from Lives of the Dead: An Epic: Chapter Two

By Hanoch Levin 1943–1999 Hanoch Levin

Translated By Atar Hadari Read the translator's notes

And the man said, what has the dead man left
if not to be philosophical,
I’ve plenty of time here at my disposal
to solve the deep meaning of it all.

The man peeked in himself and knew
in this life there is no riddle.

In the darkness of a sealed hole, in the small sad world of his flesh’s dispersal
the dead man manages his miserable dead existence.
And as will happen to a man asleep with his mouth open who dreams a dream
so a friendly wise guy stops all of a sudden overhead and drops his pants to take a leak
in his mouth for a lark
and the sleeping man leaps up in pained surprise
and shakes his head and spits and wipes the ordure from his mouth
and for a moment the human world is lit before him with a burning glow that nauseates
thus the mud is stuffed and the water drawn to fill
the hollow in the open mouth of the dead man
and the dead man does not jump and does not spit and does not protest,
and only the pained surprise on his face does not fade.

And the dead man got sick with sorrow and his flesh wasted away
and his pale lips ate back from the rim of his mouth, and his teeth bared a foolish grin
and for all he tried to shut his grin, that smile of the embarrassed dead, apologetic,
to swathe his face in a severe frown of wrath as befits one in pain,
the more his teeth unveiled, and the grin broadened, and stretched from ear to ear
and became the twisted crude laugh of a good for nothing.

All the dead lie flat, laughing crudely toward heaven
as if they saw over them hope wink
like a troupe of ugly women chortling at a disco
at the bad joke of a fat man without a penny, while in their hearts there’s bitterness.

And the dead man takes to heart the fact that he will not soon rise from this hole
and a long time more he’ll pass in tortuous lying on his back without a stir
so he says, how shall a man spend his death, what remains
if not to ponder, study, and resolve the riddle of his days.

For the lives of the dead are good and fit to think thoughts, he’s solitary
a confirmed bachelor for the rest of his days, children and milkmen don’t bother him,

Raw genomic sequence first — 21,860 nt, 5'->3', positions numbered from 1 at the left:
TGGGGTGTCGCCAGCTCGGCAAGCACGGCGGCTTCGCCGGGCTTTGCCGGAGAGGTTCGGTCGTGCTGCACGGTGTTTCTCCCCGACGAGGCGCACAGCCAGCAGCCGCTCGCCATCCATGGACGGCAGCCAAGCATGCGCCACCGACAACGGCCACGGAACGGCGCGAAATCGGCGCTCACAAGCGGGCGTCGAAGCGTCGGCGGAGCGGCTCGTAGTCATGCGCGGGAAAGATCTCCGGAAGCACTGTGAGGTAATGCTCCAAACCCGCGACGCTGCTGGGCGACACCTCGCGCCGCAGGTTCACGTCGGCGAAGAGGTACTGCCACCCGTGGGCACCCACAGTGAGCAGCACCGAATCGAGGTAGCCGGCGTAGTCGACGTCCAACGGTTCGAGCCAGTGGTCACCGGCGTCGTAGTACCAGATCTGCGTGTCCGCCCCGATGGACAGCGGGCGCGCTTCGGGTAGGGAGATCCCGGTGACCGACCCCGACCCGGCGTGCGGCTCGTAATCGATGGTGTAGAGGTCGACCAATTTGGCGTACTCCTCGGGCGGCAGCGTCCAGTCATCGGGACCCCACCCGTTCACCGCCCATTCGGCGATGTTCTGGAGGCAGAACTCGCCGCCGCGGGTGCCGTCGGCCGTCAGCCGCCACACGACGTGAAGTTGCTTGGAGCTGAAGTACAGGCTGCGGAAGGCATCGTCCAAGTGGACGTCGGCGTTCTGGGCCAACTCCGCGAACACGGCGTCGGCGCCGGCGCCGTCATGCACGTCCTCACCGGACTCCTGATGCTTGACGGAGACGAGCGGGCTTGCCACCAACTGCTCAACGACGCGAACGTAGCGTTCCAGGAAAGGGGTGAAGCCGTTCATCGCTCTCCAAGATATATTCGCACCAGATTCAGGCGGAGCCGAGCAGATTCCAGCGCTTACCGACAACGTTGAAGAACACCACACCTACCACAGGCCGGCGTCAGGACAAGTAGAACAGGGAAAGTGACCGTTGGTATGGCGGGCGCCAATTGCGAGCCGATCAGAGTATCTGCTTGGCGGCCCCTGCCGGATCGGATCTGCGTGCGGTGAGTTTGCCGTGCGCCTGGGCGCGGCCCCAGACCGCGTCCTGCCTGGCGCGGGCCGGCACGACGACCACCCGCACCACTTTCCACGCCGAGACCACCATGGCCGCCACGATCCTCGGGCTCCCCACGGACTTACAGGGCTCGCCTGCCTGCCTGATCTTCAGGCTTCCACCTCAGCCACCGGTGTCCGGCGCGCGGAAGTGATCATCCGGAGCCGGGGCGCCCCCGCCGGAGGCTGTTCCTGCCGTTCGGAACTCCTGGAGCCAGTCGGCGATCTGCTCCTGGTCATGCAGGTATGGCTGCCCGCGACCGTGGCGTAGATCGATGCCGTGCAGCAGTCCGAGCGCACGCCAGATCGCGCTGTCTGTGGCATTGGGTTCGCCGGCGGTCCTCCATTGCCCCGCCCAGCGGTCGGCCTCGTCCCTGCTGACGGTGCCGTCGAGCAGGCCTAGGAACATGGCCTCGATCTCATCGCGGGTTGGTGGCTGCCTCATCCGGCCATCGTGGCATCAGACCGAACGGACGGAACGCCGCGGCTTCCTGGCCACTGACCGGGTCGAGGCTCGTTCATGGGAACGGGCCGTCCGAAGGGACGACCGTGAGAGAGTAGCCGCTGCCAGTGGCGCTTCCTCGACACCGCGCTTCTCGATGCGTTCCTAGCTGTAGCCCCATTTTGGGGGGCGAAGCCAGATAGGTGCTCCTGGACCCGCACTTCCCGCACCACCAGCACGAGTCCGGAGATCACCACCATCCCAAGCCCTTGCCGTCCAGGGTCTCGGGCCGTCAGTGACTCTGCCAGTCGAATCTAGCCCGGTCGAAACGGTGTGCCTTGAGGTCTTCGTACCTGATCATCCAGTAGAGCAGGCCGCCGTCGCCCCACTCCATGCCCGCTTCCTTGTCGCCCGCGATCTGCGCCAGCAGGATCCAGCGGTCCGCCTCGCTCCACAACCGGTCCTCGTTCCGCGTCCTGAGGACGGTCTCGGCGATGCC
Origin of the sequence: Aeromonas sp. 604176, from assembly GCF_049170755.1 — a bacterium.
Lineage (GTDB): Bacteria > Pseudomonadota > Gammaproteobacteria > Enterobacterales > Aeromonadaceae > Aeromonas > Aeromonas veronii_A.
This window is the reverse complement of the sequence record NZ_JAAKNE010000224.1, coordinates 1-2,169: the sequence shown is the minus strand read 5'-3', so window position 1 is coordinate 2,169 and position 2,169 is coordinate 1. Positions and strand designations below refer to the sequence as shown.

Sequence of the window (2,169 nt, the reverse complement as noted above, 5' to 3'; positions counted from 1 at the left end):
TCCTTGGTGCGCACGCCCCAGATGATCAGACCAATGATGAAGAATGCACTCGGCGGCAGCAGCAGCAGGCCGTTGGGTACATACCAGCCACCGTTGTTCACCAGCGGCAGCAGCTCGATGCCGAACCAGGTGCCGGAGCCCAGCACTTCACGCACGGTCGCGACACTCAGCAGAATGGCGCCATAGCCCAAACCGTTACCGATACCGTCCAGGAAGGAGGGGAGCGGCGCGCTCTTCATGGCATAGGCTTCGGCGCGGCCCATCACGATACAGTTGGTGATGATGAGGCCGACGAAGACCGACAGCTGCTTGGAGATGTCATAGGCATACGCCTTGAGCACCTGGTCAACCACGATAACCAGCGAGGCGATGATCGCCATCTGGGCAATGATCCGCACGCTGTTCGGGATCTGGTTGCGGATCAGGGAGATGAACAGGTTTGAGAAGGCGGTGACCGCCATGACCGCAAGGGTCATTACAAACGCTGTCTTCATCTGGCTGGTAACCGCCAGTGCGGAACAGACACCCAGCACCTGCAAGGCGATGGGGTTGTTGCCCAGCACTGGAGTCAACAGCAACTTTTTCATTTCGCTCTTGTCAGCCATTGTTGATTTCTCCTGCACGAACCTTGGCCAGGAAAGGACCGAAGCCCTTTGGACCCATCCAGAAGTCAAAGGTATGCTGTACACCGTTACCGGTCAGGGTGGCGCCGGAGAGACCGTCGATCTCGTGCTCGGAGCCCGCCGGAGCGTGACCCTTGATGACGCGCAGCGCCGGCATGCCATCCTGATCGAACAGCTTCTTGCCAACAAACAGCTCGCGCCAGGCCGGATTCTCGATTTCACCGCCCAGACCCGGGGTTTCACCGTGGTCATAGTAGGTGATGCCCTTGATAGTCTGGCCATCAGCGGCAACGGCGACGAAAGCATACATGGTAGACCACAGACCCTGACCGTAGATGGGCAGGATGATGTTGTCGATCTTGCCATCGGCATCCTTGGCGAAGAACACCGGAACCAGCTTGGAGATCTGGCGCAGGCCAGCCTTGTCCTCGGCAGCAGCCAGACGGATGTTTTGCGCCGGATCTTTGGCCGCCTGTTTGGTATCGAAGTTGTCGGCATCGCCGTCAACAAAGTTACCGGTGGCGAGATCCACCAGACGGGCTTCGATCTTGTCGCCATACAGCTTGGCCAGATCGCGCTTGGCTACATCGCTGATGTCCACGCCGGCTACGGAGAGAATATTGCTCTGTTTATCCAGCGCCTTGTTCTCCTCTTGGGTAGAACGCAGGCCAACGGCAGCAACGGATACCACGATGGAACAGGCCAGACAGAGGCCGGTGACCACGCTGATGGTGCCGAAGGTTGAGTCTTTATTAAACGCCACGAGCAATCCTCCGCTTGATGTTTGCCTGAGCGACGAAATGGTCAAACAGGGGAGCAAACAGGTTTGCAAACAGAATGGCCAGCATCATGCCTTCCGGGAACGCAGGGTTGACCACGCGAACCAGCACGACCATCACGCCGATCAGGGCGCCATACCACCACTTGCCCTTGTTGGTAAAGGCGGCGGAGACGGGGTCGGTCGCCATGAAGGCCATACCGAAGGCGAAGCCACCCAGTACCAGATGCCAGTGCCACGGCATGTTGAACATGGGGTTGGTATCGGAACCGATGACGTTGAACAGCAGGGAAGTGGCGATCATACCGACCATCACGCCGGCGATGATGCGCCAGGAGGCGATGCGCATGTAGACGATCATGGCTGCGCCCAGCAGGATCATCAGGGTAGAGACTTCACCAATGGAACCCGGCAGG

his organ doesn’t jump and his heart does not beat,
and his brain is not flooded with the poisoned blood of lust
and he’s not worried about his health, he’s not conflicted
about the puzzle of what’s preferable, gymnastics or swimming,
and he bears a certain resemblance to a poet sitting at the foot of a mountain,
staring at the sky revealed between the tops of the trees
and drawing analogies to the mountain and casting them in rhyme schemes
till suddenly the mountain falls on him and buries him beneath
and he continues lying in the poet’s swoon and keeps musing on the mountain
only this time with no analogies and no rhyme scheme.

Then the dead man lights the dim lantern of his memory, that tends to gutter
and illumines the dark ends of his soul, that are covered in death’s cold mosses,
to rummage after the secret of his life, its joy, sorrow and meaning.
But as the man gnaws through his soul, his soul is full of magazines,
in all the basement of his soul roll only tatters of magazines
and piles and piles of newspapers fill even the hidden chambers of his heart that are unknown.

How the man’s soul longs for an evening paper,
his daily bread at noon while life he lived,
—oh the juicy headlines, wafting smells of meat and spices,
and oh the little typeface sweet and crisp, melting in your mouth!
And at noon he grasped the evening paper,
and his hand brushed it even at nighttime,
and even the next day he fondled it a bit,
like the mechanic fondling of an old lover—
so newspapers filled him till there was not room for anything else.

Even at noon on the day of his death, while still he lived in sweat,
the man read as he sat to his repast, lots of news items